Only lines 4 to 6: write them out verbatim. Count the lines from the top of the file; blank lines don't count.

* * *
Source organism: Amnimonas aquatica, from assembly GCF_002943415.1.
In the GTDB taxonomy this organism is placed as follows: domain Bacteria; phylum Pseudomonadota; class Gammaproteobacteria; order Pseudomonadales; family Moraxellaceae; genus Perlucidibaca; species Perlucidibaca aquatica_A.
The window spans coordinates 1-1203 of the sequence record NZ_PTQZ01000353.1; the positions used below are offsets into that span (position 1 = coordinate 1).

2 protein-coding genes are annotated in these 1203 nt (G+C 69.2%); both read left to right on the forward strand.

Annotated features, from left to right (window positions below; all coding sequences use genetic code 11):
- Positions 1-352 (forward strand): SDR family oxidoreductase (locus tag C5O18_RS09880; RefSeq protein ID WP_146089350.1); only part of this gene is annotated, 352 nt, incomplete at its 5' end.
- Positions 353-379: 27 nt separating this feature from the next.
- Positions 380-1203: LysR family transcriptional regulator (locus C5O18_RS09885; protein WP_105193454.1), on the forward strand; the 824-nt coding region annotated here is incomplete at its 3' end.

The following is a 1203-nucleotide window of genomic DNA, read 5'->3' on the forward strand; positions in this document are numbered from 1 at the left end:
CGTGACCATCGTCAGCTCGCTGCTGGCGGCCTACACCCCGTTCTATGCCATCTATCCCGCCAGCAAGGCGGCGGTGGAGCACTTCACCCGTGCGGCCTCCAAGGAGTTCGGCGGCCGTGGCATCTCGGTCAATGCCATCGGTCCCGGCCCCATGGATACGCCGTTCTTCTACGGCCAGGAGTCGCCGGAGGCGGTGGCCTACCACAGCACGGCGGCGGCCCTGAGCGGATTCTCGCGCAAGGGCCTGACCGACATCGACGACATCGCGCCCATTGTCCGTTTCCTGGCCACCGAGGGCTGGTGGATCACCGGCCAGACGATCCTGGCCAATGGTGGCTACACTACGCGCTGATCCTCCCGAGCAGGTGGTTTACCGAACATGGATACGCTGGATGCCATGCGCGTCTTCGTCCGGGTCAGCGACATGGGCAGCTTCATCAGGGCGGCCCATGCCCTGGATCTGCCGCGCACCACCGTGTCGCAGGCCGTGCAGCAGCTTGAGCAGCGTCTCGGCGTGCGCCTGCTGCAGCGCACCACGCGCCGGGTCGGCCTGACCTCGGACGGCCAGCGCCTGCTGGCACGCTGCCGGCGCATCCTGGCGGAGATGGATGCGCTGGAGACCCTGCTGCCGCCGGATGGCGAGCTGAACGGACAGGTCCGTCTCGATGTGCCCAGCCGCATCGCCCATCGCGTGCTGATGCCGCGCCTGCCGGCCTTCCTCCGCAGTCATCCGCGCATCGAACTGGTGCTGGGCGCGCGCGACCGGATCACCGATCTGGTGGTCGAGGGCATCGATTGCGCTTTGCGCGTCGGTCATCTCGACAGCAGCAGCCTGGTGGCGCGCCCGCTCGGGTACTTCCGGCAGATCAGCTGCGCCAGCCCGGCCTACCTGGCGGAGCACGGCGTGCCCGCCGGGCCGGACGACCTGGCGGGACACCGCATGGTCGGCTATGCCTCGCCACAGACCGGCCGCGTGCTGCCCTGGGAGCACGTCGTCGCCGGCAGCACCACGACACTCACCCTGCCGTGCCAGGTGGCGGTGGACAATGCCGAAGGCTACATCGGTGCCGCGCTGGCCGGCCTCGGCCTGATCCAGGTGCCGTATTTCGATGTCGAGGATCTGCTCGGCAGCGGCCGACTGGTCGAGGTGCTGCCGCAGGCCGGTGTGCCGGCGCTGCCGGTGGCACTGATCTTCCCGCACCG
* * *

2 protein-coding genes are annotated in these 1203 nt (G+C 69.2%); both read left to right on the forward strand.

Annotated features, from left to right (window positions below; all coding sequences use genetic code 11):
- Positions 1-352 (forward strand): SDR family oxidoreductase (locus tag C5O18_RS09880; RefSeq protein ID WP_146089350.1); only part of this gene is annotated, 352 nt, incomplete at its 5' end.